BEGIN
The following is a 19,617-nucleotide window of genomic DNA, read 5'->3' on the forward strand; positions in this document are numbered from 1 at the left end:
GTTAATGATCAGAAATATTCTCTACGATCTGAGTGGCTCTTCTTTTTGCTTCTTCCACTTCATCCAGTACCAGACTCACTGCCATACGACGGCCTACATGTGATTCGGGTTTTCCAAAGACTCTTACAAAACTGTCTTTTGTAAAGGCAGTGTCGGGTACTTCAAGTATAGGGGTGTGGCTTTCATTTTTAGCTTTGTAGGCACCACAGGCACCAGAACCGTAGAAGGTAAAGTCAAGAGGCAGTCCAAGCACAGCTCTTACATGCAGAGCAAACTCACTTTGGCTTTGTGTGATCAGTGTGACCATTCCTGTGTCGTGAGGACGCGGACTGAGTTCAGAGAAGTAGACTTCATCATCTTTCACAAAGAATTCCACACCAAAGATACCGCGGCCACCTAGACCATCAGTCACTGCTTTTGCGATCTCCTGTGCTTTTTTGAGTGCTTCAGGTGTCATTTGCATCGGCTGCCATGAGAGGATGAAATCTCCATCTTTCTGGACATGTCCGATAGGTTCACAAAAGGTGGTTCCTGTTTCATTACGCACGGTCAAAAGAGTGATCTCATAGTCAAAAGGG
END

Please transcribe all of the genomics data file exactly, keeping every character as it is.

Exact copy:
The following is a 19,617-nucleotide window of genomic DNA, read 5'->3' on the forward strand; positions in this document are numbered from 1 at the left end:
GTTAATGATCAGAAATATTCTCTACGATCTGAGTGGCTCTTCTTTTTGCTTCTTCCACTTCATCCAGTACCAGACTCACTGCCATACGACGGCCTACATGTGATTCGGGTTTTCCAAAGACTCTTACAAAACTGTCTTTTGTAAAGGCAGTGTCGGGTACTTCAAGTATAGGGGTGTGGCTTTCATTTTTAGCTTTGTAGGCACCACAGGCACCAGAACCGTAGAAGGTAAAGTCAAGAGGCAGTCCAAGCACAGCTCTTACATGCAGAGCAAACTCACTTTGGCTTTGTGTGATCAGTGTGACCATTCCTGTGTCGTGAGGACGCGGACTGAGTTCAGAGAAGTAGACTTCATCATCTTTCACAAAGAATTCCACACCAAAGATACCGCGGCCACCTAGACCATCAGTCACTGCTTTTGCGATCTCCTGTGCTTTTTTGAGTGCTTCAGGTGTCATTTGCATCGGCTGCCATGAGAGGATGAAATCTCCATCTTTCTGGACATGTCCGATAGGTTCACAAAAGGTGGTTCCTGTTTCATTACGCACGGTCAAAAGAGTGATCTCATAGTCAAAAGGG